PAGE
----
Justin Peterson’s review published on Letterboxd:
(Disney Pixar) #9 Wall-E
While beautiful and charming, I think this might be the most difficult Disney Pixar film to connect with.
Wall-E is a cute little robot that looks like 'Short Circuit' on a post apocalyptic version of earth which basically looks like a trash heap plagued by dust storms. He seems to be the last of his kind as is tasked with compacting small amounts of trash into little cubes and stacking them. I did like how he scavenges parts from other robots to keep himself going.
What you begin to notice is the filmmakers are making statements/lecturing on couple big themes about society and people in general. For example Wall-E is performing a mundane task that he accomplishes gradually while also incorporating his hobby of collecting. This is later contrasted by another more modern robot named EVE. Unlike Wall-E she is very procedural in her work and is always noting her directive, which turns out is finding plant life. In this respect the major character arc is with EVE who learns from Wally about the value of emotional connection.
Pixar creating this Sci-fi satire was a bold and interesting choice. There is very little communication during Wall-E's interactions with a bug and EVE... during these we most just beepy robot noises that sometimes convey simple speech. While I respect the visual storying telling, I would say the lack of concrete interactions greatly limits the movies re-watch factor for me.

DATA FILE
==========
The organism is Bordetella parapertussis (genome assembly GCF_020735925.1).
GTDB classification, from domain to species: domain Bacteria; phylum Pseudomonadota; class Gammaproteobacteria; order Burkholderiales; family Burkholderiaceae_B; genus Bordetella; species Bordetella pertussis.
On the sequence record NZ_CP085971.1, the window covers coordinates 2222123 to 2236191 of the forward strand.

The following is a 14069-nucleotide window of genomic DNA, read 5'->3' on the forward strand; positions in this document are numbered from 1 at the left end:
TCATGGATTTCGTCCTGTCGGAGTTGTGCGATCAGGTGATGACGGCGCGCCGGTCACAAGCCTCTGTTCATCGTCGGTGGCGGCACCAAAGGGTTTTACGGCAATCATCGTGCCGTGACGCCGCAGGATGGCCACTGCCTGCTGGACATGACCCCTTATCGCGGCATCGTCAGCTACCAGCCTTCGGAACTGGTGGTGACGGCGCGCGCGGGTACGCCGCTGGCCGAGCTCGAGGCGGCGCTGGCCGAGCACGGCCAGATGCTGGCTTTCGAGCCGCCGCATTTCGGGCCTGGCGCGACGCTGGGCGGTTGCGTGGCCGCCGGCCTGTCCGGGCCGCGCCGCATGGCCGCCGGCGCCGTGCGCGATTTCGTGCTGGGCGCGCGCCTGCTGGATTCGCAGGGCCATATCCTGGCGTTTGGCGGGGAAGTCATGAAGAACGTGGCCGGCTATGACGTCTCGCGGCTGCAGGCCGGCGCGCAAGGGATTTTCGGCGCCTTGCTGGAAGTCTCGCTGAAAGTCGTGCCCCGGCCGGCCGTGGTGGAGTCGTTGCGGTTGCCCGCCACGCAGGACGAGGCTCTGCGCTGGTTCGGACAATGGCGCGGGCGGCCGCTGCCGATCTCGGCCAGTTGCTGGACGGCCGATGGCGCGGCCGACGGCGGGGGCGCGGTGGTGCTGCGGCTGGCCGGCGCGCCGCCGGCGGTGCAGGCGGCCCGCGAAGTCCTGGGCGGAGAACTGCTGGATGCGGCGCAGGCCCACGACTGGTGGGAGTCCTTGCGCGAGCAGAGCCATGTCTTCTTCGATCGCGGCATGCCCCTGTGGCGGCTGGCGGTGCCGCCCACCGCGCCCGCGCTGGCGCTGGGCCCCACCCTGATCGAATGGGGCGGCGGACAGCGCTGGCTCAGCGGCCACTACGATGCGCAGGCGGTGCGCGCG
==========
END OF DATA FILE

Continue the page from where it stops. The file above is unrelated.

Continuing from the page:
The old time movie score is an interesting contrast to the futuristic setting, and reminded me of playing hours and hours from the video game series Fallout. But I just grew tired of these songs after awhile, and the scenes from 'Hello, Dolly!' that are shown repeatedly.
I feel this a mostly negative perspective that I am taking, but I must praise the stunning animation especially all the amazing images space.
The last half of the film is drastically different and involves Wall-E and EVE running around a space station, and feels a bit scattered. This was the second time I had seen the film all the way thru, and towards the end I was thinking that the movie does not really have an antagonist, and then all of sudden a version of the HAL from 2001 pops up to be the bad guy.
I love 2001, and I am not sure what this film was trying to do with its references, but to me they were kind of obnoxious. Speaking of annoying parts of the movie, I can see how kids would think the Wall-E slap-stick humor would be funny with him often being hit by stuff or falling.. but after awhile it became dull and repetitive.
Getting back to those big statements on humanity, the filmmakers have shoe horned this environmental theme which basically says to value plants/nature or else we will end up with this desert planet... which is fine... I respect the facts about global warming and the possibility of desertification. But then they want to pile on with this thing about the humans being lazy on the space station and becoming fat slobs that begin to lose bone density based on their lethargic habits .. this is a very OVER THE TOP way to say 'hey kids, make sure to exercise'.
I do like the artistry of this movie, I mean Disney Pixar is the top dog in family entertainment. I just found the story to be uneven, and I was not in the mood to be lectured to while watching robots run around in space trying to save a plant.
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Happy movie watching... SKOL!